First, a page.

Can you believe that you’re already at week 27 of your pregnancy?! You’ve finally entered the beginning of the third trimester! Let’s discuss your baby’s position, development, and symptoms at week 27 pregnancy — now 25 weeks from conception.
Estimated reading time: 8 minutes
Updated: October 26, 2021
Table of contents
- Week 27 Pregnancy: How big is your baby?
- Baby’s Development
- Week 27 Pregnancy: Baby’s Position
- Week 27 Pregnancy: Find Your Childbirth Class
- Week 27 Pregnancy: Symptoms
- Looking Ahead
Week 27 Pregnancy: How big is your baby?
At week 27, your baby now weighs a little more than 2 pounds and is a total length of about 14 1/3 inches from head to foot (1).
Your belly bump is also continuing to grow. Your uterus reaches about 2 3/4 inches above your belly button, or 10 1/2 inches from the pubic symphysis or pubic bone.
Baby is growing and developing quickly as you begin the third trimester! One exciting note is that baby’s eyes are now open. Just as puppies are born with their eyelids fused, your baby’s eyelids had been fused shut, but at around this point in pregnancy, they now open and close. Some of the other exciting developmental landmarks at week 27 include:
- Baby can form a smile now, especially during REM sleep
- Little one’s heart rate may decrease at the sound of familiar voices, suggesting that baby is calmed by your voice (2)
- Baby is able to sense bright light (1)
- His or her little hands have a strong grip
Week 27 Pregnancy: Baby’s Position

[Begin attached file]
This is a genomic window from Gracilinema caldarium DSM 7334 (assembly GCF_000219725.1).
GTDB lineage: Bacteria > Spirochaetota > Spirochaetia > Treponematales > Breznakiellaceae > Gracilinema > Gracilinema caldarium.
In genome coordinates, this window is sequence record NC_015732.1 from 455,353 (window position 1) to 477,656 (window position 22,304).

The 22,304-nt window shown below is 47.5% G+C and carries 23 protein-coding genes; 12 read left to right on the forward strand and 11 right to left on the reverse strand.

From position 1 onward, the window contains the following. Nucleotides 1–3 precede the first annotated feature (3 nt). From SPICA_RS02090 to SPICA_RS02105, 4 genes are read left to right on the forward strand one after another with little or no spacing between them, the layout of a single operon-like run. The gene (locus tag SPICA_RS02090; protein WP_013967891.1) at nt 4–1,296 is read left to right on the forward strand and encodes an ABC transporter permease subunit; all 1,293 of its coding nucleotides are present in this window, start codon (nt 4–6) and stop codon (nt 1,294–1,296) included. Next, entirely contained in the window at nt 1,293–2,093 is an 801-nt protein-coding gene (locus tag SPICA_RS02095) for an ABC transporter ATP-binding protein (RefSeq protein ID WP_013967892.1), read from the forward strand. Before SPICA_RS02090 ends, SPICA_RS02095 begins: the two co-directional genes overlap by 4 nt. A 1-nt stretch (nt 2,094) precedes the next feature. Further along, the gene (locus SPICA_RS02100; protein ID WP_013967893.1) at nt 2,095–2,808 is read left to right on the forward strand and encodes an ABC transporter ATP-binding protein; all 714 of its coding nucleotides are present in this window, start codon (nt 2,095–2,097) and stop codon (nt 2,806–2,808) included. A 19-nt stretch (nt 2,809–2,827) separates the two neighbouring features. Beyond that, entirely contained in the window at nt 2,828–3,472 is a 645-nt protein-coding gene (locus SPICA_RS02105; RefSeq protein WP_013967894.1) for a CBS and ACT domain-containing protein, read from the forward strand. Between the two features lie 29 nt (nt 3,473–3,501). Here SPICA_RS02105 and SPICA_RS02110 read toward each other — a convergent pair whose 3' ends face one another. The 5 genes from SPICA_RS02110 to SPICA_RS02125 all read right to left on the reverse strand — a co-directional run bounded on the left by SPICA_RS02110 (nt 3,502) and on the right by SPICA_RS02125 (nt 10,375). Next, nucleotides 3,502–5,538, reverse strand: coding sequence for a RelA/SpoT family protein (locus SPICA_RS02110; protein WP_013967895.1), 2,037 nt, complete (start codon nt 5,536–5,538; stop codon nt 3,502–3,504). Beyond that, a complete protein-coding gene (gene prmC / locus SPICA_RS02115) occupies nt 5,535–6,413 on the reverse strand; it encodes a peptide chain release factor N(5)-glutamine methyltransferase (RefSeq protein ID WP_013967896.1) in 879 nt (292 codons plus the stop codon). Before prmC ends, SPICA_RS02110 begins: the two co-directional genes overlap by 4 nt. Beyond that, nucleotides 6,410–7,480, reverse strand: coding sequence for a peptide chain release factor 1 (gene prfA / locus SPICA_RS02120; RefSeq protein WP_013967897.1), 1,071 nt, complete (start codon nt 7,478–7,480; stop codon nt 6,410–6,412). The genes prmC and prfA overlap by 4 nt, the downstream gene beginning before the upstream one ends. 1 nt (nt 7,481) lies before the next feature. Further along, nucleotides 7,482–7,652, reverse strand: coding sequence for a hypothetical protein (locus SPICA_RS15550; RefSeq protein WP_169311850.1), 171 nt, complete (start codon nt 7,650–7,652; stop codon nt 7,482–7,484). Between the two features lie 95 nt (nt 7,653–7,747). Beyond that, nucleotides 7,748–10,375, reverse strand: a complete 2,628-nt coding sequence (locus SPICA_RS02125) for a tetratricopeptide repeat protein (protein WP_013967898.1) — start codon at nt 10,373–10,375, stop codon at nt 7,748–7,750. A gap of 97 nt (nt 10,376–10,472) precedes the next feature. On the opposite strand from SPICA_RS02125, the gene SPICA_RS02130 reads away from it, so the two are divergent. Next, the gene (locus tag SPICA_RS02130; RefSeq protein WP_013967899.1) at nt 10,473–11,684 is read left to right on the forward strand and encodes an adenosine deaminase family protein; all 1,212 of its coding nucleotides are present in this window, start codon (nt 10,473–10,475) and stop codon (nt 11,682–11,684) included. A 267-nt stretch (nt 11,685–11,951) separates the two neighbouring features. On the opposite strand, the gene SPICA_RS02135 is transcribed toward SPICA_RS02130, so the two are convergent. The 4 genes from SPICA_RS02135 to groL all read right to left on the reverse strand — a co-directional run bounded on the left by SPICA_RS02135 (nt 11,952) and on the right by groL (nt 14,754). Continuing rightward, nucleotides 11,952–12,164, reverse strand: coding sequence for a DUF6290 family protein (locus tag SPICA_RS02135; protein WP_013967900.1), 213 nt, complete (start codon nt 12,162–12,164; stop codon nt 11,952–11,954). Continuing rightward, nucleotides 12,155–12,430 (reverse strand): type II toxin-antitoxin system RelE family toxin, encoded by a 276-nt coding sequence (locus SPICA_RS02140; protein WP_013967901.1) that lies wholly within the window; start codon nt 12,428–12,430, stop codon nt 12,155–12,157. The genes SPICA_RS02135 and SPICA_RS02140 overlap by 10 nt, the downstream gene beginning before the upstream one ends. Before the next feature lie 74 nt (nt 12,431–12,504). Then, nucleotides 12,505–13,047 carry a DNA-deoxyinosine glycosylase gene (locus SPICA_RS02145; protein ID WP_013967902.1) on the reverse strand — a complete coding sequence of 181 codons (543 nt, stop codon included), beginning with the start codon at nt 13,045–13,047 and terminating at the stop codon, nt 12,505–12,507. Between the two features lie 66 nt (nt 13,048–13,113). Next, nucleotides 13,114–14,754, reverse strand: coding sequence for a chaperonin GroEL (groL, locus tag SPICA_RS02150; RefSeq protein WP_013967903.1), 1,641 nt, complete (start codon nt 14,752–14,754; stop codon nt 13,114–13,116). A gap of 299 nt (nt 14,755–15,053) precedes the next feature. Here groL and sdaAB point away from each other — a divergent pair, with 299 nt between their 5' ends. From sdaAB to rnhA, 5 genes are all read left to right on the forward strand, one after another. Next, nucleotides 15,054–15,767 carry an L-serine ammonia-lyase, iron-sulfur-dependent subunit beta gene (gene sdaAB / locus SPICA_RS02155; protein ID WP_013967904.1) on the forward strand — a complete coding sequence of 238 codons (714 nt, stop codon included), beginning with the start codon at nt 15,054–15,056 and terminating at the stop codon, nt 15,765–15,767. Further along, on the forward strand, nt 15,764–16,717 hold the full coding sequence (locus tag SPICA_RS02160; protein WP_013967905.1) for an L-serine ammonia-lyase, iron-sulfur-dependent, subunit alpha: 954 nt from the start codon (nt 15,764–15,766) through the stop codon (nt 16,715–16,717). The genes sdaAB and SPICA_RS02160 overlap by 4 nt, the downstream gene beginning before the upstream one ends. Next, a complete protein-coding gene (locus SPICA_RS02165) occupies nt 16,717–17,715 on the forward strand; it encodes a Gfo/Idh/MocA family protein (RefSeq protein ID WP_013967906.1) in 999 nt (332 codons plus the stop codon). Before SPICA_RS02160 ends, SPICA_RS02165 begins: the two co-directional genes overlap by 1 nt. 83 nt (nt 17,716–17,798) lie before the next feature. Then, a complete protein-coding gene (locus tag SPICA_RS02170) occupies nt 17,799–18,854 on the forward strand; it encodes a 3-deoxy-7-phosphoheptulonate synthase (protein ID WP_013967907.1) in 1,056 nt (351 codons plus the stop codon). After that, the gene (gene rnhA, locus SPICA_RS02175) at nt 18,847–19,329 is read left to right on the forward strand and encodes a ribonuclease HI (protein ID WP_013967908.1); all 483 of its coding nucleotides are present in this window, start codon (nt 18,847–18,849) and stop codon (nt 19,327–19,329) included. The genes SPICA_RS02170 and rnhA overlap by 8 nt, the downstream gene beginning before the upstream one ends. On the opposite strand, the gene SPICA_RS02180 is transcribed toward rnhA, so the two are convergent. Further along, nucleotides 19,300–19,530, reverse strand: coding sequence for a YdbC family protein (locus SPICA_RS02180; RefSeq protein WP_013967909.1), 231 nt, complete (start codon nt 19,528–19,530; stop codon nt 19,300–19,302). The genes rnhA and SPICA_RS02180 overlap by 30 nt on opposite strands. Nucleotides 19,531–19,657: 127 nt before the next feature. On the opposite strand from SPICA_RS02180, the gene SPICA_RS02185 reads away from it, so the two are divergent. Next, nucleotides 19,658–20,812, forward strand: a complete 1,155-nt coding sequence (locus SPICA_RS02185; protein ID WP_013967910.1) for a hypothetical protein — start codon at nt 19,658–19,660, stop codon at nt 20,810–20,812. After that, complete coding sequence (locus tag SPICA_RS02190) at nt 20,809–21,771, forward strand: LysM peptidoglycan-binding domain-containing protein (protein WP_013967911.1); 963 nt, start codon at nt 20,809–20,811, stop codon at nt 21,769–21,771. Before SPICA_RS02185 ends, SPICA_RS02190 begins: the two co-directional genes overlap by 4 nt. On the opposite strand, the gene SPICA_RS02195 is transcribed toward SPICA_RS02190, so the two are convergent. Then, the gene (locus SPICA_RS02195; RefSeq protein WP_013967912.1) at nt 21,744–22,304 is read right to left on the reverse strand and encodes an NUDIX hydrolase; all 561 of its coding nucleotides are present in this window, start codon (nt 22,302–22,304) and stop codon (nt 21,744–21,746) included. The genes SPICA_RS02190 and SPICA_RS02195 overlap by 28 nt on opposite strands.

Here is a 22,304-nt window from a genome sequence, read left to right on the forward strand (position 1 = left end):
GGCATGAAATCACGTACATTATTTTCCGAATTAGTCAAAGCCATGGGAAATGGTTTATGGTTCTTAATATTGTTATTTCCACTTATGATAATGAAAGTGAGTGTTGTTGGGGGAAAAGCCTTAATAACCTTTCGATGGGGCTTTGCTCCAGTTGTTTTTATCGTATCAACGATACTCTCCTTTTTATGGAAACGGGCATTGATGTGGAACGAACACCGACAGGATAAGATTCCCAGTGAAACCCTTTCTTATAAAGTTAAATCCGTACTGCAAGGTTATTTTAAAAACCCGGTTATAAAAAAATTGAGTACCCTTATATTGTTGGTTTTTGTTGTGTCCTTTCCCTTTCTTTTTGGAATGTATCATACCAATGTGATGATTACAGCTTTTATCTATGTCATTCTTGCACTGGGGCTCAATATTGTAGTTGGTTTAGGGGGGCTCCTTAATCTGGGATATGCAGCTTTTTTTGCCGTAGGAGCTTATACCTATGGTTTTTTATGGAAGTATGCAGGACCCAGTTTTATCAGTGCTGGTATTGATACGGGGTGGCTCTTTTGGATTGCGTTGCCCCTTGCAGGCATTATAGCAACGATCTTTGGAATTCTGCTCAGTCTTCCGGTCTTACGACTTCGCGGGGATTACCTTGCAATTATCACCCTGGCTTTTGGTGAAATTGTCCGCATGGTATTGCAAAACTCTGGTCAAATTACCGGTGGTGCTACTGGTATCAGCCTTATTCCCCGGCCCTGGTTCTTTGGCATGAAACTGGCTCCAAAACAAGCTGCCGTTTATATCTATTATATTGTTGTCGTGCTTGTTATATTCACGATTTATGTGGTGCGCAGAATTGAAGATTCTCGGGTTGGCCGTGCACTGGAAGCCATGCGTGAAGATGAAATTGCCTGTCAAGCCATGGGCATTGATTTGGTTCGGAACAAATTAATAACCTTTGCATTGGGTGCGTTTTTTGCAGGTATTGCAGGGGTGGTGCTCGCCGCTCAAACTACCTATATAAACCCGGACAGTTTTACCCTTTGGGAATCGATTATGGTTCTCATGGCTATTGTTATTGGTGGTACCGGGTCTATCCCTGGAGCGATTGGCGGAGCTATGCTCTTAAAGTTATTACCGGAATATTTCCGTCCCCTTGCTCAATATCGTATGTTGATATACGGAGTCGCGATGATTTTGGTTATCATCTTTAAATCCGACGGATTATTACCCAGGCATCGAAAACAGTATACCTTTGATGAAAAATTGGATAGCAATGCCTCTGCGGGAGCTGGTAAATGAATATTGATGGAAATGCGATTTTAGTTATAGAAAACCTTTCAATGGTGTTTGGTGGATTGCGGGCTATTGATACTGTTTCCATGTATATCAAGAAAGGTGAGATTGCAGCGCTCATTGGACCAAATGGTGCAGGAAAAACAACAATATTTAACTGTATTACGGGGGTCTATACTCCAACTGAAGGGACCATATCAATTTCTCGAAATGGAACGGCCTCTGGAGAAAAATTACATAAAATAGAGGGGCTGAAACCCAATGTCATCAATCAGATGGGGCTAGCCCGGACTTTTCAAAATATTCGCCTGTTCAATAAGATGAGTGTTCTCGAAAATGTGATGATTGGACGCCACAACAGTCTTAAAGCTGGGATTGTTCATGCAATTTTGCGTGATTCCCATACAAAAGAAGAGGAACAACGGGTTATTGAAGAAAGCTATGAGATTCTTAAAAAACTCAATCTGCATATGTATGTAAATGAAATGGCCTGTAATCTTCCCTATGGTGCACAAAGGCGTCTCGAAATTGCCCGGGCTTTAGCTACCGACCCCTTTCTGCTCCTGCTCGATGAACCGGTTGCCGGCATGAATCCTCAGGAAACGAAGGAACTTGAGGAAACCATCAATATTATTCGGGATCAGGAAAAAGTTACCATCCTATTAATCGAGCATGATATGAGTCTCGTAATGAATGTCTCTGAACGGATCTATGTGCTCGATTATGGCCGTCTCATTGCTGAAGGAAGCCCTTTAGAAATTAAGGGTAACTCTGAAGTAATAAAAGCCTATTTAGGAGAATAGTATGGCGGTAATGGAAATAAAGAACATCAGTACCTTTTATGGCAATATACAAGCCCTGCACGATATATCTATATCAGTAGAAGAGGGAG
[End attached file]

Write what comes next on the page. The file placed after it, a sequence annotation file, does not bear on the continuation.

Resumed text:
Your doctor or midwife won’t worry about baby’s position yet. There’s still a lot of time left in your pregnancy, and baby can still move around relatively easily compared to the last weeks when things get too cramped easily make large movements. But in the next few weeks, your baby will likely start to move toward the head-down position in which 97% of babies will be by the end of pregnancy.
Before 26 weeks, it’s normal for baby to be in a sideways position, known as a transverse lie. This is when the baby’s spine lies perpendicular to mom’s spine, with his head at one side of mom’s abdomen and his feet on the other side (5).
The Major Issue at 27 Weeks Pregnant: Baby’s Position
Head Down or Breech?
After about week 27 of your pregnancy, the weight of the baby’s head increases and gravity gently starts to move the head downward. By 29-30 weeks, we expect baby’s spinal in either a head down or a breech position (4).
By around 32 weeks, the majority of breech babies will flip into the head down position. In fact, babies are head down in 97% of term births (5). This is good news because the head down position is most likely to result in a safe, uncomplicated vaginal birth.